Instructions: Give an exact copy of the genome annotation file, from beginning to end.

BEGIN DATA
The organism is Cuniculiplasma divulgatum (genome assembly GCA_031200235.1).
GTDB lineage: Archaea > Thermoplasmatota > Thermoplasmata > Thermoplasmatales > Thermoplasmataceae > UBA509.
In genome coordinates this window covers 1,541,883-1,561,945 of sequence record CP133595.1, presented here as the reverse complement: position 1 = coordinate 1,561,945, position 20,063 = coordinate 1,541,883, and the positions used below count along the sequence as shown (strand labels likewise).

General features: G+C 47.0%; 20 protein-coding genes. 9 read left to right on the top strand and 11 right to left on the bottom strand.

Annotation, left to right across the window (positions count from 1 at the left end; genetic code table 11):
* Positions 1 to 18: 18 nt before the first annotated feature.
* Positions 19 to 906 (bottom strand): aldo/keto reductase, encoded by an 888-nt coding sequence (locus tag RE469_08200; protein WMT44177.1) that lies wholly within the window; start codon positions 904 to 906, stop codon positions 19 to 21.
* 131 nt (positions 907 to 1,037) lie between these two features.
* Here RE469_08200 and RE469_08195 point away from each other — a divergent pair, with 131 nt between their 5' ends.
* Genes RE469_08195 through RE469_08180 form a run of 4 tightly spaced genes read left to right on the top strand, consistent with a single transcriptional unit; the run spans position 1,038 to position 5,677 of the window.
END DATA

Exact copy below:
The organism is Cuniculiplasma divulgatum (genome assembly GCA_031200235.1).
GTDB lineage: Archaea > Thermoplasmatota > Thermoplasmata > Thermoplasmatales > Thermoplasmataceae > UBA509.
In genome coordinates this window covers 1,541,883-1,561,945 of sequence record CP133595.1, presented here as the reverse complement: position 1 = coordinate 1,561,945, position 20,063 = coordinate 1,541,883, and the positions used below count along the sequence as shown (strand labels likewise).

General features: G+C 47.0%; 20 protein-coding genes. 9 read left to right on the top strand and 11 right to left on the bottom strand.

Annotation, left to right across the window (positions count from 1 at the left end; genetic code table 11):
* Positions 1 to 18: 18 nt before the first annotated feature.
* Positions 19 to 906 (bottom strand): aldo/keto reductase, encoded by an 888-nt coding sequence (locus tag RE469_08200; protein WMT44177.1) that lies wholly within the window; start codon positions 904 to 906, stop codon positions 19 to 21.
* 131 nt (positions 907 to 1,037) lie between these two features.
* Here RE469_08200 and RE469_08195 point away from each other — a divergent pair, with 131 nt between their 5' ends.
* Genes RE469_08195 through RE469_08180 form a run of 4 tightly spaced genes read left to right on the top strand, consistent with a single transcriptional unit; the run spans position 1,038 to position 5,677 of the window.